On June 7, 2016, the Association of National Advertisers (ANA) released a report after an eight-month investigation that found US advertising agencies systemically padding their profits by using non-transparent practices such as taking rebates from media companies and not disclosing them to clients.1

The report’s findings will lead many marketers to renegotiate their contracts with their current agencies, appoint auditing firms to assess monetary impacts and potentially cause some marketers to switch agencies—or possibly take media buying in-house.2   Many believe the Securities and Exchange Commission should be involved, especially if evidence of criminal behavior or fraud is found for those marketers that wish to take the matters further3.

Background:

From October 20, 2015 through May 31, 2016, K2 Intelligence (K2) conducted an independent study of media transparency issues in the US advertising industry on behalf of the Association of National Advertisers (ANA).  K2 released a 58-page report stemming off 150 individual sources and interviews conducted, representing a cross-section of the US media-buying ecosystem.4

Report Findings:

The findings determined that nearly 50% of the media buy sources had direct experience with non-transparent business practices, including rebates and principal transactions, enabling potentially problematic practices.5 Substantial evidence of non-transparent business practices were identified at Agency Holding Companies as well as independent agencies across digital, out-of-home (OOH), print, and television media channels.6 Furthermore, senior executives at agencies and Agency Holding Companies were aware of, and even mandated some non-transparent business practices, suggesting high-level buy-in.  Below is a summary of the findings:7

  • Non-Transparent Rebates: sources identified undisclosed rebates structured as financial incentives in the form of cash, free media inventory credits, or “service agreements” in which media suppliers paid agencies for non-media work such as research or consulting.
  • Non-Transparent Markups: the report discovered that agency holding groups would buy media ahead of time engaging in “principle transactions” and sell back to clients at markups (30%-90%) without disclosing the original purchase price.
  • Deceptive Treatment to Clients: sources mentioned media buyers were sometimes pressured or incentivized by their agency holding companies to direct client spend to the highest-margin media, regardless of whether or not these purchases were in the clients’ best interests.
  • Dual Rate Cards: the reports found that agencies and holding companies negotiated separate rates with media suppliers when acting as principals and as agents.

What this Means for Marketers:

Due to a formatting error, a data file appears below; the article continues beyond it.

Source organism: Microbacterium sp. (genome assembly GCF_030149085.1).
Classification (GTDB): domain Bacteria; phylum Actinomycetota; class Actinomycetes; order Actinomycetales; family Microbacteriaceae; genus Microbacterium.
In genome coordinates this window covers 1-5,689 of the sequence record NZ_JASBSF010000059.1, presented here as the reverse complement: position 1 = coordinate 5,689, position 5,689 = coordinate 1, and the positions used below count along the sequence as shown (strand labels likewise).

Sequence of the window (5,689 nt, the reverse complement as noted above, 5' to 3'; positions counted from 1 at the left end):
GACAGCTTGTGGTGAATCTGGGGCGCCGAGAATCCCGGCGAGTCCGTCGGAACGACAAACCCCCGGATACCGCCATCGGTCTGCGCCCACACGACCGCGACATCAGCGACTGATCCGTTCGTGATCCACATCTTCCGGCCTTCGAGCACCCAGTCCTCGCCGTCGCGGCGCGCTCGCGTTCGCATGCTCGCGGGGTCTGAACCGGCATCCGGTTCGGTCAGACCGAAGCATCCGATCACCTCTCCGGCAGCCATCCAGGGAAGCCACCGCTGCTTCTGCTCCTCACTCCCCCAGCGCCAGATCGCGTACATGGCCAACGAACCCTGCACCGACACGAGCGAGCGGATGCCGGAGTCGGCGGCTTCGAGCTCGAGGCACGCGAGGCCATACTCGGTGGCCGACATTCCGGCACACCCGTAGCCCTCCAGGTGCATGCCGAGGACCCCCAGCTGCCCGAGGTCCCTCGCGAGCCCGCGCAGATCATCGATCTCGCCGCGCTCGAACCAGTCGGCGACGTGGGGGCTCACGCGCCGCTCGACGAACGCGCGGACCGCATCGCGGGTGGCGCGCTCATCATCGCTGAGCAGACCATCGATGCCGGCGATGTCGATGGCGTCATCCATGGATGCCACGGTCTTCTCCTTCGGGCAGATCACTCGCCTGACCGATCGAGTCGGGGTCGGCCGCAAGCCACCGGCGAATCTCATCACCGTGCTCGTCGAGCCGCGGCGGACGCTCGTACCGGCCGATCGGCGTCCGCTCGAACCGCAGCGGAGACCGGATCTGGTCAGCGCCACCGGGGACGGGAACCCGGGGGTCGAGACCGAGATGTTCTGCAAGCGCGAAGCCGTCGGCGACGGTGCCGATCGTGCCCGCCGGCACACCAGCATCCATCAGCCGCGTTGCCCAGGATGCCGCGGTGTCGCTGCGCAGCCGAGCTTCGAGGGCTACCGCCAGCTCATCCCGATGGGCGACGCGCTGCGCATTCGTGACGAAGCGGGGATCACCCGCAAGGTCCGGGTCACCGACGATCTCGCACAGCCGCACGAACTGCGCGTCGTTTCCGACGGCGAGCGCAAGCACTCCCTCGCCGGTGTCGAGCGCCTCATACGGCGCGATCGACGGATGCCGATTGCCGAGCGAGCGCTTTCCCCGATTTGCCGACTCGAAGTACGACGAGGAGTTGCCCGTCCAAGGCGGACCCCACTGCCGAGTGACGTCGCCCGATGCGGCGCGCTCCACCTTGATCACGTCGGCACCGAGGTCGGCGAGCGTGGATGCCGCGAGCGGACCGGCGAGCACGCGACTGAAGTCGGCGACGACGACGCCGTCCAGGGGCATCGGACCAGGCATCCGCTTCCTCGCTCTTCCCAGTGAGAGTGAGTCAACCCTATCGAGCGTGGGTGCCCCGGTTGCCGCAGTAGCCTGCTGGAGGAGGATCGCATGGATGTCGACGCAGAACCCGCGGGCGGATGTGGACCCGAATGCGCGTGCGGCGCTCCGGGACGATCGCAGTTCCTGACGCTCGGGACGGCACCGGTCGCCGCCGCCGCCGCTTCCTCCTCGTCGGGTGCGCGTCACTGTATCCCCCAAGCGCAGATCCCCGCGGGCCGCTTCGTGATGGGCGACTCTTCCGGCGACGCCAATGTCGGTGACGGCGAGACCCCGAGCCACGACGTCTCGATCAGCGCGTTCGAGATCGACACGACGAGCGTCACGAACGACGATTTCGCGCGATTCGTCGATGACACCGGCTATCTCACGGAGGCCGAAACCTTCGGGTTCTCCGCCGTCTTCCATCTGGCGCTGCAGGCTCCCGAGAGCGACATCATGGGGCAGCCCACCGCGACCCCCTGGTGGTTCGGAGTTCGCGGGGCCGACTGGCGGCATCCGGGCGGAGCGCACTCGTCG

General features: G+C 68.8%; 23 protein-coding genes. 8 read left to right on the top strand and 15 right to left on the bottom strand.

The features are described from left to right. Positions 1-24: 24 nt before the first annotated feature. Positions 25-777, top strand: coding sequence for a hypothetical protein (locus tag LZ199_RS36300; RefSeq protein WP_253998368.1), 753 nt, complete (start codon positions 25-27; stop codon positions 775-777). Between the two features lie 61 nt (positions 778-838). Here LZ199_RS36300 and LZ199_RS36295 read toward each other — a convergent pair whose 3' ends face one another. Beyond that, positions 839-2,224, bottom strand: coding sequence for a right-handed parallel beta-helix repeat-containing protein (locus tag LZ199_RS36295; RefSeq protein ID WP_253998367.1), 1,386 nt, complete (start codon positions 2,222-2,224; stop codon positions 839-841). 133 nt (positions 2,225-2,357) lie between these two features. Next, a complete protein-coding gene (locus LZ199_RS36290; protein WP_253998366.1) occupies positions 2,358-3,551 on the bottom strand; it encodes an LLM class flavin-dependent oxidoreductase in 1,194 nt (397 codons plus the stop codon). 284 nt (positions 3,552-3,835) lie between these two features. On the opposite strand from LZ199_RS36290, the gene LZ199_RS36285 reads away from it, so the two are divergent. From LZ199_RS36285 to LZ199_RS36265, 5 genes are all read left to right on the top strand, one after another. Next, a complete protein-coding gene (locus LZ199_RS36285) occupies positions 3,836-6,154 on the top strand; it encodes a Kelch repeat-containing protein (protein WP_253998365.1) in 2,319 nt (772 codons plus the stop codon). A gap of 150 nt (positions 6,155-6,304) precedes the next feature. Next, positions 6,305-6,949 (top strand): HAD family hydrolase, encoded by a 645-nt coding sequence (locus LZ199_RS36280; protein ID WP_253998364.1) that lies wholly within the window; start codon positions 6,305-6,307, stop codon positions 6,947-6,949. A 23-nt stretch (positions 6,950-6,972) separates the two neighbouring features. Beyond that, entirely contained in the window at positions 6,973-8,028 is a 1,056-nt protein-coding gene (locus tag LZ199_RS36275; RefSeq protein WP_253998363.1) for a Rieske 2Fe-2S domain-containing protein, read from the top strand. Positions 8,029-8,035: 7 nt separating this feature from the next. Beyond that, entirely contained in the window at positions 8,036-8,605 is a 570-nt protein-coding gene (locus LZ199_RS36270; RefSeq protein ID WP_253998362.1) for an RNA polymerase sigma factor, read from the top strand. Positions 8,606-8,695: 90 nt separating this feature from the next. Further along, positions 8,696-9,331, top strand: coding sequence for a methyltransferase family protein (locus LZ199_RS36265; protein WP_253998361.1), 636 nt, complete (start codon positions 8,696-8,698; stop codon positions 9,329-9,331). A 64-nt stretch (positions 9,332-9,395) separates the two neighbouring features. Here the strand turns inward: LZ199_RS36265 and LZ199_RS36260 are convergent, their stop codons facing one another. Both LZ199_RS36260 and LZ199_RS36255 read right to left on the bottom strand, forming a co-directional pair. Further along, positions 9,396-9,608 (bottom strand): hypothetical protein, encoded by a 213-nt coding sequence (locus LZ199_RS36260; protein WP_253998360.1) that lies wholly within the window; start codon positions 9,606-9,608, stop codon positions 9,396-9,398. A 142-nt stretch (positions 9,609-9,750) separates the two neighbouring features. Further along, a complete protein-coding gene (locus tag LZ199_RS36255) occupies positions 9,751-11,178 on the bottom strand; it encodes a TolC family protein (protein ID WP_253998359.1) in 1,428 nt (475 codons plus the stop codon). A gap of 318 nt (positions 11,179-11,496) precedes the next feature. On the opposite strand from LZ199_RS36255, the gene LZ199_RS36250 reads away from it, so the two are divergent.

There are multiple actions marketers should be taking following the release of the ANA report.  Marketers are strongly encouraged to meticulously review and potentially renegotiate their contracts with their current media agencies.  Additionally, some marketing firms may appoint auditing firms to assess whether media money should be refunded.

However, more stringent auditing and contract terms won’t solve every issue raised in the report. Some firms may be prompted to rethink their agency spend and potentially bring their entire media buying in-house. While this is a complex process, the possible benefits of “controlling” all media expenditures with the firm’s best interest in mind, could be potentially important.

It should be noted, however, that the study itself cannot quantify the monetary value loss from the actions of some media agencies, and that the amount would vary from firm to firm based on a number of factors. Therefore, one early step in determining a course of action for any firm is to use auditing to understand the potential value loss created from non-transparent practices carried out by their media agency.

 

References

  1. “Ad Business Full of Nontransparent Practices, Study Finds,” The Wall Street Journal, June 7, 2016. Access at: http://www.wsj.com/articles/ad-business-full-of-nontransparent-practices-study-finds-1465303654.
  2. “Bombshell report claims US ad agencies unethically pad their profits with secret rebate schemes,” Business Insider, June 7, 2016. Access at: http://www.businessinsider.com/ana-report-alleges-widespread-ad-agency-kickback-schemes-2016-6.
  3. “ANA’s K2 Report: Evidence of ‘Pervasive’ Agency Rebate Collection,” Advertising Age, June 7, 2016. Access at: http://adage.com/article/agency-news/ana-k2-find-evidence-pervasive-agency-rebate-collection/304347/.
  4. Ibid.
  5. “ANA Independent Study Finds Rebates and Other Non-Transparent Practices to be Pervasive in U.S. Media Ad-Buying Ecosystem,” Association of National Advertisers, Jun 7, 2016. Access at: https://www.ana.net/content/show/id/pr-media-transparency.
  6. Ibid.
  7. Ibid.

Newsletter Author: L. Matthew Perry, Jenna Kniep, Kevin Rettig

Newsletter Contact Person: Nghi Pham

Visit www.accenture.com/RegulatoryCompliance for latest insights on regulatory remediation and compliance transformation.

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